Saturday, October 24, 2009

The Nature of Fraud

Rip-Off Report has a piece on a Perry Belcher which provides insight on how fraud works. The clown sold ebooks (supposedly written by experts) and various medical supplements (supposedly manufactured under FDA guidelines) and a bunch of other garbage. Here are just a few of the domains created Mr. Belcher:,,,,,,,,,,,,,,,,,,,,,,,,,,,,,,,,,,,,,,,,,,,,,,,,,,,,,,

Apparently there are many others.

The problem with fraud isn't so much that a large number of people are fraudsters. The problem is that, once a person is willing to cross the line into the extra-legal, they can spew forth with a great deal of garbage. In the case of the internet, once a person knows basic HTML and learns that they can host multiple domain names off the same web account, then they can start spewing forth fraudulent sites for $7.95 per domain name.

BTW, there really isn't a good way to spot fraudulent sites by looking at them. One rule of thumb is to avoid doing business with any site that does not display contact information. Even though it means paying sales tax, it is always better to do business with someone within your state or town to some one far away as it is easier to take local firms to small claims court.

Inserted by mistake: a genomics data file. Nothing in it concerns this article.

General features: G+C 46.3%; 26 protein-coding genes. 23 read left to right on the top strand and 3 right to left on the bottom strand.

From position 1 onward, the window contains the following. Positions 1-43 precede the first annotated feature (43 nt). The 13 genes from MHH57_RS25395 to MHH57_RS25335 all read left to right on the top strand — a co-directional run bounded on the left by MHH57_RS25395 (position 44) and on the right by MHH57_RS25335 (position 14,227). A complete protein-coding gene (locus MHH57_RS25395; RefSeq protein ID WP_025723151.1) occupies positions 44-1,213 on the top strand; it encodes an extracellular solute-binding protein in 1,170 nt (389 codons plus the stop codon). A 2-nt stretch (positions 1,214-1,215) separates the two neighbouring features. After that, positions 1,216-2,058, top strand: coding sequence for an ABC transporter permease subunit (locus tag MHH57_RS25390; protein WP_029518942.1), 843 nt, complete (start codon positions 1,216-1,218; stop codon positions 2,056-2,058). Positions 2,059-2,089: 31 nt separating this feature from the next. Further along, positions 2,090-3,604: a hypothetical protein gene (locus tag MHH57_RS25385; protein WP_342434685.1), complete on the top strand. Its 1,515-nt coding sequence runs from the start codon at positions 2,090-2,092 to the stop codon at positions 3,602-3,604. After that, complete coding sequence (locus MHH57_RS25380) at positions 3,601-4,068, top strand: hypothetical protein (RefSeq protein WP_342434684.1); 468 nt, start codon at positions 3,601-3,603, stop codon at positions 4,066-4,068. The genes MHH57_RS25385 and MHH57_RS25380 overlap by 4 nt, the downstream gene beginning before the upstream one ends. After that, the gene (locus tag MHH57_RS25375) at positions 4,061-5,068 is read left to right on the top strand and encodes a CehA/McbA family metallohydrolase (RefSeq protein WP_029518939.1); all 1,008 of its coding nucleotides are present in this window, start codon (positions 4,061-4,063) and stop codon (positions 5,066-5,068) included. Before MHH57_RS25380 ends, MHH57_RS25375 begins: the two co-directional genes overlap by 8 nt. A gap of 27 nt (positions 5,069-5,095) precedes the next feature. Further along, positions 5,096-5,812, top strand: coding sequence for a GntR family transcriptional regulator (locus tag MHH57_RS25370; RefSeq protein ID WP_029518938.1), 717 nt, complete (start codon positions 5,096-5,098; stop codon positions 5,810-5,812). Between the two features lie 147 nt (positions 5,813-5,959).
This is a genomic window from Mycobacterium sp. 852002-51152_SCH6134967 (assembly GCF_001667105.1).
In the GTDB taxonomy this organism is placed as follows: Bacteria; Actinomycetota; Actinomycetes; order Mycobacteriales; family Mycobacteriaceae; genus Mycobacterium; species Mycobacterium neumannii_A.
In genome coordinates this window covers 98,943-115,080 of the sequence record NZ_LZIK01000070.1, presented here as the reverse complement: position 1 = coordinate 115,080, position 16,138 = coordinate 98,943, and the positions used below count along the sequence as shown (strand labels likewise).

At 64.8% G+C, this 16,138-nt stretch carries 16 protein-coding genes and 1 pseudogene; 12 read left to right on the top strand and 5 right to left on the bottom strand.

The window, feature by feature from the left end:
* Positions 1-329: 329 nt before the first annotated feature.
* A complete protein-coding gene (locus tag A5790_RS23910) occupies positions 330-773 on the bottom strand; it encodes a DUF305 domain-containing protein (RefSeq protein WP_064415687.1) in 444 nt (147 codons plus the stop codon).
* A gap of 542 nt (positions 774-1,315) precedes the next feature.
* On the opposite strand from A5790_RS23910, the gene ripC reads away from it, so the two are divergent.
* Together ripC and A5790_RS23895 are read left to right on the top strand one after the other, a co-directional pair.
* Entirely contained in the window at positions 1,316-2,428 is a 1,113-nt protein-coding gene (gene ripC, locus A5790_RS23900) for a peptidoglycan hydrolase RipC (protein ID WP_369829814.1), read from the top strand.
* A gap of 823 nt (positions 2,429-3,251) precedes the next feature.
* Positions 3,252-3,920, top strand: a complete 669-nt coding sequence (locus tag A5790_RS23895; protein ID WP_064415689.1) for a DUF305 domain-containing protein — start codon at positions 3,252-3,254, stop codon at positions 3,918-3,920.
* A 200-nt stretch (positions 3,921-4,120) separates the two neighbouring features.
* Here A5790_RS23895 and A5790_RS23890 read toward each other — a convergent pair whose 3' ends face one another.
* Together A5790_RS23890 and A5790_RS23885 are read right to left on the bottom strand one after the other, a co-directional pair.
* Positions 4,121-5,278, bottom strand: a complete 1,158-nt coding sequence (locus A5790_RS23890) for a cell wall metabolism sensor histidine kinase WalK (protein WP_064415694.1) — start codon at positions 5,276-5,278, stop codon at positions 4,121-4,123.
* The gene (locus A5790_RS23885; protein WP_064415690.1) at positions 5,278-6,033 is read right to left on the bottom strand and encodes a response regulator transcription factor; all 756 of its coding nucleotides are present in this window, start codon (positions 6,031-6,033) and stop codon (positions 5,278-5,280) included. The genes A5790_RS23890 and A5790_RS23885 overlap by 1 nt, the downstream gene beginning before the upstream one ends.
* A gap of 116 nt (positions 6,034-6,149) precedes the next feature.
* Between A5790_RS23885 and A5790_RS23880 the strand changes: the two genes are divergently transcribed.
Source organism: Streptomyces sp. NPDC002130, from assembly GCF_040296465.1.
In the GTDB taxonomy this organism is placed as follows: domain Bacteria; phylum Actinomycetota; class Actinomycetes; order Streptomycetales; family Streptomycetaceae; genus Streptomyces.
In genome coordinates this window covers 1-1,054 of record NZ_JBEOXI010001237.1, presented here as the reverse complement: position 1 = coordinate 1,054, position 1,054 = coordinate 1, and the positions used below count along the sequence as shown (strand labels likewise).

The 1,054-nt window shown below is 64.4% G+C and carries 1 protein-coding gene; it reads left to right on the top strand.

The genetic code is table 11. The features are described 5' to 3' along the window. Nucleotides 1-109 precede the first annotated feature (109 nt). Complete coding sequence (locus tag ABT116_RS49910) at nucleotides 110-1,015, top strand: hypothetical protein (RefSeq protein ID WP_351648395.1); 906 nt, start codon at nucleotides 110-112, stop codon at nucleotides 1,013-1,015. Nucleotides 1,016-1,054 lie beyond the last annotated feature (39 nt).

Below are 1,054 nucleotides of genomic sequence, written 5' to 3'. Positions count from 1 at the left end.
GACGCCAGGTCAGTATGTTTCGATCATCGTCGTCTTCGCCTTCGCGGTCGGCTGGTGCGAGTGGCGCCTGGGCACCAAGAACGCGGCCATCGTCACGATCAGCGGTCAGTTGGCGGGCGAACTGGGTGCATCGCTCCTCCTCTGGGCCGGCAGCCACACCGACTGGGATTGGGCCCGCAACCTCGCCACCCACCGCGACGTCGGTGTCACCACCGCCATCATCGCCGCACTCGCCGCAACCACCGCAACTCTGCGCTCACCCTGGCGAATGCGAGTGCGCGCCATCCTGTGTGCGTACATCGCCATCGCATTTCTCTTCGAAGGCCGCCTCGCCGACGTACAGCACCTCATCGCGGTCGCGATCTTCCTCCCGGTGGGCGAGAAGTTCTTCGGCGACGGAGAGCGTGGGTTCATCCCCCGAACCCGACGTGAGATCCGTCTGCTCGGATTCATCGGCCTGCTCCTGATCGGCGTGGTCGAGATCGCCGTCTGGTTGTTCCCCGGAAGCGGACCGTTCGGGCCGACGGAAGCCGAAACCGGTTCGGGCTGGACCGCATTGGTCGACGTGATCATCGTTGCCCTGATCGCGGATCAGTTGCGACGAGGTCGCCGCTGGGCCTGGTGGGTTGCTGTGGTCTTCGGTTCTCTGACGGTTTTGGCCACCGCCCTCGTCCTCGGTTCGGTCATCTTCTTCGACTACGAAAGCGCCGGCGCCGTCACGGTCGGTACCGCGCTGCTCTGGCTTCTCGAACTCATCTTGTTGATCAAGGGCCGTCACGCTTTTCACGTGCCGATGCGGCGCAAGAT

Finally don't be taken in by slickness of a site. The people in the fraud game design sites for effect. A fraudster might create a thousand sites from a thousand different templates. If one or two strike the public as authentic, they run with that. You can copy the HTML from any authentic looking site. Change things around a bit, and you have yourself an authentic looking site in an hour or two.

Looking at the great amount of questionable web sites on the net. I've come to the conclusion that a person should only buy physical goods from stores with a combination of a brick and mortar store and web site. Cyber goods are a little bit different. I wouldn't expect a bands, music download sites, or software firms to have physical store fronts. In such cases, I do research on Hoovers, Rip Off Report, the BBB and Chamber of Commerce before doing business.

Sadly, doing business in America has become a scary affair. There is a great deal of merit to shopping locally where you can do business face to face with a handshake. I really want to find a way to support small business on the internet, but it is hard to separate the legit companies from the things that the scammers belch up.

1 comment:

Unknown said...

Another great tip is to do a back ground check/skip trace to see what assets your debtor may own before ever even going to small claims or of coarse after if you have all ready won a judgment. This way you can determine if there is even anything to even go after. If you find the debtor owns nothing, it may not be worth the time or money. You can check out for more info on how to do this as I found them to be very helpful.